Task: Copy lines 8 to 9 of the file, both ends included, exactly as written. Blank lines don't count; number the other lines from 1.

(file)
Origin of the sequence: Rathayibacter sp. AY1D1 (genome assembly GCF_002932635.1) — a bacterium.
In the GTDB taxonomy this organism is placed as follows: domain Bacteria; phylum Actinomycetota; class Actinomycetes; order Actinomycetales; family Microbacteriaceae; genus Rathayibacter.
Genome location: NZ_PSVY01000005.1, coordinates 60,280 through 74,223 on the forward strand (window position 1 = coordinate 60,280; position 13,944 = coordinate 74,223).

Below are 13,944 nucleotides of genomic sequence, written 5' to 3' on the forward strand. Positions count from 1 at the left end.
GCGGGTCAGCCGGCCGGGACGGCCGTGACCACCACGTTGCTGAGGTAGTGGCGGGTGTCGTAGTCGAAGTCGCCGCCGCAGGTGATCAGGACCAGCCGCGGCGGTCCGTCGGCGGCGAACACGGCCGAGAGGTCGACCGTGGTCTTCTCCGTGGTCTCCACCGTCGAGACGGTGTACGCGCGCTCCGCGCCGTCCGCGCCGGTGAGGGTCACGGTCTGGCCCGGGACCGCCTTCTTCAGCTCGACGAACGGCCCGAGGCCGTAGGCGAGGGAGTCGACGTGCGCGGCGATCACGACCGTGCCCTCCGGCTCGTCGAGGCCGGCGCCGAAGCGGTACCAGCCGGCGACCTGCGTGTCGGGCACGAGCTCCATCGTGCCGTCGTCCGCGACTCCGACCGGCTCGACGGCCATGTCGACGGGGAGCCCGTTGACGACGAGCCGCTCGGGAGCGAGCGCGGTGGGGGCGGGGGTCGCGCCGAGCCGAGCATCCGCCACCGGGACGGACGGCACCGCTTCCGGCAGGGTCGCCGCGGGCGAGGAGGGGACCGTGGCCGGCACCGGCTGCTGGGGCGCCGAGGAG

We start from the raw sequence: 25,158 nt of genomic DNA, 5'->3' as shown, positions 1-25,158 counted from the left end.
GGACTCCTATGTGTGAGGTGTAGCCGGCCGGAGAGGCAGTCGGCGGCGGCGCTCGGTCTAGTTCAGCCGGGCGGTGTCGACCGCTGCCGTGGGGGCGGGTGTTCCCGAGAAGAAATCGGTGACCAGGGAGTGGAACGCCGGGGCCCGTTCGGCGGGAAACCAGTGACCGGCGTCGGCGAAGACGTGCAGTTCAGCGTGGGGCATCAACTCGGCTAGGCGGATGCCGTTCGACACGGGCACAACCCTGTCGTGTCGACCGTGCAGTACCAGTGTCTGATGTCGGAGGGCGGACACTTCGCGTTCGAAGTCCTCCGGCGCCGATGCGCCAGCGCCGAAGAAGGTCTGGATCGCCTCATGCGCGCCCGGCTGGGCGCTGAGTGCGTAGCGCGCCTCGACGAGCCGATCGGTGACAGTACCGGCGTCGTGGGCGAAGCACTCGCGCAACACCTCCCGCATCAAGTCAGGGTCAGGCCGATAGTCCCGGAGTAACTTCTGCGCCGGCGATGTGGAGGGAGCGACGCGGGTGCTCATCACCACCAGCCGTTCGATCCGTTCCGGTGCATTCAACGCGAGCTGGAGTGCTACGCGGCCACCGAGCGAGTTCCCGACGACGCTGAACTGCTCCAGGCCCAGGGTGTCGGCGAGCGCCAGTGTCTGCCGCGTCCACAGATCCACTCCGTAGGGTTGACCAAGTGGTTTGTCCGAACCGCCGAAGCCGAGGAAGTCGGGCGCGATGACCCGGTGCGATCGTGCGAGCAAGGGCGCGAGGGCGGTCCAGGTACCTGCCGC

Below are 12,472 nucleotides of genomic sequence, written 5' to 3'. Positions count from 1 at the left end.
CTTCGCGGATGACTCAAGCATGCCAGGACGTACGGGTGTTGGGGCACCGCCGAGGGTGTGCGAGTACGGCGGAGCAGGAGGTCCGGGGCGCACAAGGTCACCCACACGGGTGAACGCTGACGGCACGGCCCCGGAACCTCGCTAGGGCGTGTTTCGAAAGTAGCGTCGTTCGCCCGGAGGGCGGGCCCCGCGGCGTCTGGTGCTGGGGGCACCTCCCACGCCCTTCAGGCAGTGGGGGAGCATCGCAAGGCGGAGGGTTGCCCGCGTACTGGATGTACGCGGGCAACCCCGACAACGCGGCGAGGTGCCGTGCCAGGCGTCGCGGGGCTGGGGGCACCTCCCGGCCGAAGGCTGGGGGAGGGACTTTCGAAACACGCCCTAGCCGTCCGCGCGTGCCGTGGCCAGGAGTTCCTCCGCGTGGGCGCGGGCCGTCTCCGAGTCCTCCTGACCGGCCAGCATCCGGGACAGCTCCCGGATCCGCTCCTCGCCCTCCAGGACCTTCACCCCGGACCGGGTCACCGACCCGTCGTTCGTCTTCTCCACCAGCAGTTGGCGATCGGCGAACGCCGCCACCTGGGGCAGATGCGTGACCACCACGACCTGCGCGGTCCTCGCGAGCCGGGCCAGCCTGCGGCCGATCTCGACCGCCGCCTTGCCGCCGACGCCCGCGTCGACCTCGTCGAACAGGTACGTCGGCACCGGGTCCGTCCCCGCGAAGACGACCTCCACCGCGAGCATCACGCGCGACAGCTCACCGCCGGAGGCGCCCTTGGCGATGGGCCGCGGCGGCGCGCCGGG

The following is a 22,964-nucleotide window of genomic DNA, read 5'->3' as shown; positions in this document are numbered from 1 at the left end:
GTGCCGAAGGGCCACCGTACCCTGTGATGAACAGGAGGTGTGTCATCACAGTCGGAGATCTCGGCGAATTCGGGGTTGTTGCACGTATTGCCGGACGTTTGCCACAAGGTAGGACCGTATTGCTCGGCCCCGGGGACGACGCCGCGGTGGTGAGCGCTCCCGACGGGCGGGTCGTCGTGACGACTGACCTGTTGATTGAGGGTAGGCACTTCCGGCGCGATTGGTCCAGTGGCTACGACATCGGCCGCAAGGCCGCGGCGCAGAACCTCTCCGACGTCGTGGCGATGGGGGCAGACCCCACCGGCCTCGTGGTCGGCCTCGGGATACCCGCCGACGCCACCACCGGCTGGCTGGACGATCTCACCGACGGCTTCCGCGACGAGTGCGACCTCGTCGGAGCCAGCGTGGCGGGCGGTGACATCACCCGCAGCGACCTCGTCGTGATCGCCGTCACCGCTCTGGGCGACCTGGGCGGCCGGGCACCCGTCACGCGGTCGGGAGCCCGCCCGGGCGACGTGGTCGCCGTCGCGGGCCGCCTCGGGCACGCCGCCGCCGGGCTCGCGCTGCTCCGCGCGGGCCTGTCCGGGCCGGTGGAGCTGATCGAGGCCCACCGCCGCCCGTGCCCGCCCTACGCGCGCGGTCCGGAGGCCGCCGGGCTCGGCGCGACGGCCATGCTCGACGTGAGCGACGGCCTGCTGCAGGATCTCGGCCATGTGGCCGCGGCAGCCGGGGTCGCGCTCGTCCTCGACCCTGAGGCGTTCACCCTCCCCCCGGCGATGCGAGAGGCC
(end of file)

Below are 12,472 nucleotides of genomic sequence, written 5' to 3'. Positions count from 1 at the left end.
CTTCGCGGATGACTCAAGCATGCCAGGACGTACGGGTGTTGGGGCACCGCCGAGGGTGTGCGAGTACGGCGGAGCAGGAGGTCCGGGGCGCACAAGGTCACCCACACGGGTGAACGCTGACGGCACGGCCCCGGAACCTCGCTAGGGCGTGTTTCGAAAGTAGCGTCGTTCGCCCGGAGGGCGGGCCCCGCGGCGTCTGGTGCTGGGGGCACCTCCCACGCCCTTCAGGCAGTGGGGGAGCATCGCAAGGCGGAGGGTTGCCCGCGTACTGGATGTACGCGGGCAACCCCGACAACGCGGCGAGGTGCCGTGCCAGGCGTCGCGGGGCTGGGGGCACCTCCCGGCCGAAGGCTGGGGGAGGGACTTTCGAAACACGCCCTAGCCGTCCGCGCGTGCCGTGGCCAGGAGTTCCTCCGCGTGGGCGCGGGCCGTCTCCGAGTCCTCCTGACCGGCCAGCATCCGGGACAGCTCCCGGATCCGCTCCTCGCCCTCCAGGACCTTCACCCCGGACCGGGTCACCGACCCGTCGTTCGTCTTCTCCACCAGCAGTTGGCGATCGGCGAACGCCGCCACCTGGGGCAGATGCGTGACCACCACGACCTGCGCGGTCCTCGCGAGCCGGGCCAGCCTGCGGCCGATCTCGACCGCCGCCTTGCCGCCGACGCCCGCGTCGACCTCGTCGAACAGGTACGTCGGCACCGGGTCCGTCCCCGCGAAGACGACCTCCACCGCGAGCATCACGCGCGACAGCTCACCGCCGGAGGCGCCCTTGGCGATGGGCCGCGGCGGCGCGCCGGG